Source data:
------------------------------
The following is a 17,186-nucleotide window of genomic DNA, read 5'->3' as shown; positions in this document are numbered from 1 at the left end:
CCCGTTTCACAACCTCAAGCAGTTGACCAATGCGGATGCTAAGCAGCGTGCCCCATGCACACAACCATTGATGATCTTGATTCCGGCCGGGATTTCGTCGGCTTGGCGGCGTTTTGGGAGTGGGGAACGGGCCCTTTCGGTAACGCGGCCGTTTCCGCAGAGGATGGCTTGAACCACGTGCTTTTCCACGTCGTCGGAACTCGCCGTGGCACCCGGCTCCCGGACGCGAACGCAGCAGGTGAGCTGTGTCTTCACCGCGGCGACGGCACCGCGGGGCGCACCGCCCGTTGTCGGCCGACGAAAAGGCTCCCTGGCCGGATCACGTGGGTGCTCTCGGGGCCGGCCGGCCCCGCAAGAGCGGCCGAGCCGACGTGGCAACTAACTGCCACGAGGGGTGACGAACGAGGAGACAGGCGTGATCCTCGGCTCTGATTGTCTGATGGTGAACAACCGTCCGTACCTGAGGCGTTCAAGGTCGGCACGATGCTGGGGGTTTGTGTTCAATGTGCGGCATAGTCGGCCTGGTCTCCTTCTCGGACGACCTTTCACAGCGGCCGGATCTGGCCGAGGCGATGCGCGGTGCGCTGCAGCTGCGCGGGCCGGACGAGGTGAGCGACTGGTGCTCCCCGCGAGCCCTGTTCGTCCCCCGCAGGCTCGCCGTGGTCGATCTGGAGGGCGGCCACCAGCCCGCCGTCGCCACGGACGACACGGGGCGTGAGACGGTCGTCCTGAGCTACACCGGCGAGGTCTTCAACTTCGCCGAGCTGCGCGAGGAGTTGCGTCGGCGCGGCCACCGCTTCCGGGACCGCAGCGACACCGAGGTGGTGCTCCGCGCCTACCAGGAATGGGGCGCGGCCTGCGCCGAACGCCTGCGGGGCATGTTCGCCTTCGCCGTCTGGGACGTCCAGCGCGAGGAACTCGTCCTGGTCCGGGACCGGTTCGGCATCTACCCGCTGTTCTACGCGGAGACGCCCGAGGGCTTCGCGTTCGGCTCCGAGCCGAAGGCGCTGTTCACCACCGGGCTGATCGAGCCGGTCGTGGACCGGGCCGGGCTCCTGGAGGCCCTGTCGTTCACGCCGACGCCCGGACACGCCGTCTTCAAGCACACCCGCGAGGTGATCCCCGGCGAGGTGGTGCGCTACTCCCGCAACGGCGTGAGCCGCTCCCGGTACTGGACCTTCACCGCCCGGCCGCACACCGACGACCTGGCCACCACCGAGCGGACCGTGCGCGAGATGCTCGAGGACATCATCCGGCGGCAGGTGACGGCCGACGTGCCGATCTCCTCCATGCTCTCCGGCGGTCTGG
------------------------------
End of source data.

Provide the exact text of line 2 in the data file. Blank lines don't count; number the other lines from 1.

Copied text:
CCCGTTTCACAACCTCAAGCAGTTGACCAATGCGGATGCTAAGCAGCGTGCCCCATGCACACAACCATTGATGATCTTGATTCCGGCCGGGATTTCGTCGGCTTGGCGGCGTTTTGGGAGTGGGGAACGGGCCCTTTCGGTAACGCGGCCGTTTCCGCAGAGGATGGCTTGAACCACGTGCTTTTCCACGTCGTCGGAACTCGCCGTGGCACCCGGCTCCCGGACGCGAACGCAGCAGGTGAGCTGTGTCTTCACCGCGGCGACGGCACCGCGGGGCGCACCGCCCGTTGTCGGCCGACGAAAAGGCTCCCTGGCCGGATCACGTGGGTGCTCTCGGGGCCGGCCGGCCCCGCAAGAGCGGCCGAGCCGACGTGGCAACTAACTGCCACGAGGGGTGACGAACGAGGAGACAGGCGTGATCCTCGGCTCTGATTGTCTGATGGTGAACAACCGTCCGTACCTGAGGCGTTCAAGGTCGGCACGATGCTGGGGGTTTGTGTTCAATGTGCGGCATAGTCGGCCTGGTCTCCTTCTCGGACGACCTTTCACAGCGGCCGGATCTGGCCGAGGCGATGCGCGGTGCGCTGCAGCTGCGCGGGCCGGACGAGGTGAGCGACTGGTGCTCCCCGCGAGCCCTGTTCGTCCCCCGCAGGCTCGCCGTGGTCGATCTGGAGGGCGGCCACCAGCCCGCCGTCGCCACGGACGACACGGGGCGTGAGACGGTCGTCCTGAGCTACACCGGCGAGGTCTTCAACTTCGCCGAGCTGCGCGAGGAGTTGCGTCGGCGCGGCCACCGCTTCCGGGACCGCAGCGACACCGAGGTGGTGCTCCGCGCCTACCAGGAATGGGGCGCGGCCTGCGCCGAACGCCTGCGGGGCATGTTCGCCTTCGCCGTCTGGGACGTCCAGCGCGAGGAACTCGTCCTGGTCCGGGACCGGTTCGGCATCTACCCGCTGTTCTACGCGGAGACGCCCGAGGGCTTCGCGTTCGGCTCCGAGCCGAAGGCGCTGTTCACCACCGGGCTGATCGAGCCGGTCGTGGACCGGGCCGGGCTCCTGGAGGCCCTGTCGTTCACGCCGACGCCCGGACACGCCGTCTTCAAGCACACCCGCGAGGTGATCCCCGGCGAGGTGGTGCGCTACTCCCGCAACGGCGTGAGCCGCTCCCGGTACTGGACCTTCACCGCCCGGCCGCACACCGACGACCTGGCCACCACCGAGCGGACCGTGCGCGAGATGCTCGAGGACATCATCCGGCGGCAGGTGACGGCCGACGTGCCGATCTCCTCCATGCTCTCCGGCGGTCTGG